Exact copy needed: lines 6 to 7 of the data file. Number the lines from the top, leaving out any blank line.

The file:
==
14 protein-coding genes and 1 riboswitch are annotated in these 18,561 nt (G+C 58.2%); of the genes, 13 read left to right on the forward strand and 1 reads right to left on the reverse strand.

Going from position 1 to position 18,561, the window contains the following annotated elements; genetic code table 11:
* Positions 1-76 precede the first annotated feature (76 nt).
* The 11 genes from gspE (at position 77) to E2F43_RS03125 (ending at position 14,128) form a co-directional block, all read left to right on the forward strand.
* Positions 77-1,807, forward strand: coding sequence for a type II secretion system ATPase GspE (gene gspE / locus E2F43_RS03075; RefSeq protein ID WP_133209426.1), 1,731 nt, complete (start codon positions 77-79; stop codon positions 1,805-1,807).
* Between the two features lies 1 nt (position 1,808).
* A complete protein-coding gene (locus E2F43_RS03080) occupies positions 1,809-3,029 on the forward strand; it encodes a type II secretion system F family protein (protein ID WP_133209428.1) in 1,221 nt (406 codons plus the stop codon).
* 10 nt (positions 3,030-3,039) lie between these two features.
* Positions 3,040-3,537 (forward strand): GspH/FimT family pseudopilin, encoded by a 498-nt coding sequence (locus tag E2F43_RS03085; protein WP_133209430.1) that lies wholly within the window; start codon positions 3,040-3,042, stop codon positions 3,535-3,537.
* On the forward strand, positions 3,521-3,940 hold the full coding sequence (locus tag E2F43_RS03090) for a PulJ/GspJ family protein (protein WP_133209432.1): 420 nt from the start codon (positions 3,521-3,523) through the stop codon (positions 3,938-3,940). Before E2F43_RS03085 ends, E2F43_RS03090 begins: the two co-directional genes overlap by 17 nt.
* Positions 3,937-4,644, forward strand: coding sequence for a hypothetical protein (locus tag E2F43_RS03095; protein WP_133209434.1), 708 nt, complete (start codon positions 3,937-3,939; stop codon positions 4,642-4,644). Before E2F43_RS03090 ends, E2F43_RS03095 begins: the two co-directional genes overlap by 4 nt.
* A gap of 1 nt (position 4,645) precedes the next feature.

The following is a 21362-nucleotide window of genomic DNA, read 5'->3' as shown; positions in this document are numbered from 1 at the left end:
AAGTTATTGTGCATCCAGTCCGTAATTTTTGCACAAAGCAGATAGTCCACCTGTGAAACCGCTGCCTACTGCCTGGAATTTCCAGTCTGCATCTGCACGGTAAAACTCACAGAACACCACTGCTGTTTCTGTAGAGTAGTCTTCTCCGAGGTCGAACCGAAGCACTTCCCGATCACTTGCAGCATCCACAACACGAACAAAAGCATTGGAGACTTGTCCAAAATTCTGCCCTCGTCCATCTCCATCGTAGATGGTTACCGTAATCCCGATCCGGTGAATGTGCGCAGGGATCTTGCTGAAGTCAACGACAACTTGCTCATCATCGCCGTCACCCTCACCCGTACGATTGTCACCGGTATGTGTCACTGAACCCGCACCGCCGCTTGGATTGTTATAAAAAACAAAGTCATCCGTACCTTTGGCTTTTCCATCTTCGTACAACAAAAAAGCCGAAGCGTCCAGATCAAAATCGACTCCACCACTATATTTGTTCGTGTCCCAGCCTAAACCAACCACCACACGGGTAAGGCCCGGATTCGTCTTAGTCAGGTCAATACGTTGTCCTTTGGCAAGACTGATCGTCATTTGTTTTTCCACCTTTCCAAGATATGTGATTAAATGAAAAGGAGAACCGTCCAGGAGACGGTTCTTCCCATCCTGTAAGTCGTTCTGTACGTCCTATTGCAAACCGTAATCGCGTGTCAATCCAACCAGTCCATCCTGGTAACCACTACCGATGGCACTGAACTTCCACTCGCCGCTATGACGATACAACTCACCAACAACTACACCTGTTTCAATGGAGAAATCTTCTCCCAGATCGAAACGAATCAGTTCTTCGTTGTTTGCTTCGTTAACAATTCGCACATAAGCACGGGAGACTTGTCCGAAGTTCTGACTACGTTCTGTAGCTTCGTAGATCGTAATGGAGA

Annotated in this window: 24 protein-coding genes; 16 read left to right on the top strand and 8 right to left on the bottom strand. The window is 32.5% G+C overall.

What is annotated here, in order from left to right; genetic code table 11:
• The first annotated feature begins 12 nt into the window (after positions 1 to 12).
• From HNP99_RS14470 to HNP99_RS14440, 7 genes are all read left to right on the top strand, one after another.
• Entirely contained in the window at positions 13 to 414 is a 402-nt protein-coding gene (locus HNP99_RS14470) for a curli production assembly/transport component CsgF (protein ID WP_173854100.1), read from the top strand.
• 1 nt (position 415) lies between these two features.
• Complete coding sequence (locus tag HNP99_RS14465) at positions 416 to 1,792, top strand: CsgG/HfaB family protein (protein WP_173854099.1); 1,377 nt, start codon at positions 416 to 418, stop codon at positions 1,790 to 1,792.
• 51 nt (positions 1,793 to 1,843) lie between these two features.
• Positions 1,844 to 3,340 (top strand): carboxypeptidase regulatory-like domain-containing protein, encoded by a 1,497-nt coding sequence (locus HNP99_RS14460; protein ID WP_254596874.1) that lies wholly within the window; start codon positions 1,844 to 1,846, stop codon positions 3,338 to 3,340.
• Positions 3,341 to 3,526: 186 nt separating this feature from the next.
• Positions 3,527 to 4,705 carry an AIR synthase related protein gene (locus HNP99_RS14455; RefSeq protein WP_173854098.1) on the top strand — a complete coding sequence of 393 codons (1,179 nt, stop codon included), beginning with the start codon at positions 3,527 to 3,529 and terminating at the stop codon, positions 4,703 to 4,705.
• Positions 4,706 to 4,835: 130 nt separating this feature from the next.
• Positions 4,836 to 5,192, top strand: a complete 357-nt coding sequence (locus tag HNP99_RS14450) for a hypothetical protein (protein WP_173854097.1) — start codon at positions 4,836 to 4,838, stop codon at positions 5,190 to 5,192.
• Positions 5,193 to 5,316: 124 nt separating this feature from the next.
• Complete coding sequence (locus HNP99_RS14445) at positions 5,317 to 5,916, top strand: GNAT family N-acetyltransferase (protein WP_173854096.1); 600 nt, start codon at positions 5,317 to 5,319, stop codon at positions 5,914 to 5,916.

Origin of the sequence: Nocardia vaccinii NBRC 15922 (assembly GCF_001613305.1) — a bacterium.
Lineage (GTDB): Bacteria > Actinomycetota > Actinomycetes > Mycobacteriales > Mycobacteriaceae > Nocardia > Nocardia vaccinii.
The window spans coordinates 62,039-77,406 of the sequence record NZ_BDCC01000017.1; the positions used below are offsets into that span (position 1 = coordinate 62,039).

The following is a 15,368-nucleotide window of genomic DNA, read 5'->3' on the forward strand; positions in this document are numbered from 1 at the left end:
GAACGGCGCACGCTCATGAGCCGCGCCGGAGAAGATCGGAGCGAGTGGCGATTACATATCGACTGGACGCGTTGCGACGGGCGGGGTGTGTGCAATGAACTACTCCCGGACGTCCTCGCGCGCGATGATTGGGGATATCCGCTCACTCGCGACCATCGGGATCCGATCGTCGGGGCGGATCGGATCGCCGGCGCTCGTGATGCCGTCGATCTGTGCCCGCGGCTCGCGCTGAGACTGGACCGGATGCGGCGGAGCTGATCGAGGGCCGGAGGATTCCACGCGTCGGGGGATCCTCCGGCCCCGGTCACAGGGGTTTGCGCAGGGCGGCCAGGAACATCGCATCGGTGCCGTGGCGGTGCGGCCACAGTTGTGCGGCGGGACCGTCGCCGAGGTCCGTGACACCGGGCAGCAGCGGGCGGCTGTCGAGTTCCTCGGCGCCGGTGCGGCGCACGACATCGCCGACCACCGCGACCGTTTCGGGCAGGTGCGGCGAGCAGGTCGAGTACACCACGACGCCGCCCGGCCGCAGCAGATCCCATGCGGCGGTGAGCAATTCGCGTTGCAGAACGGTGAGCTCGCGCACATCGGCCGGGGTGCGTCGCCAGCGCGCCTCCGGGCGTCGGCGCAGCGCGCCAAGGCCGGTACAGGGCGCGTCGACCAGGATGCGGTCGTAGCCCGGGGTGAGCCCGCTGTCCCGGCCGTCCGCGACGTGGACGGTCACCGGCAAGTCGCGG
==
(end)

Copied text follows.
* Between the two features lies 1 nt (position 1,808).
* A complete protein-coding gene (locus E2F43_RS03080) occupies positions 1,809-3,029 on the forward strand; it encodes a type II secretion system F family protein (protein ID WP_133209428.1) in 1,221 nt (406 codons plus the stop codon).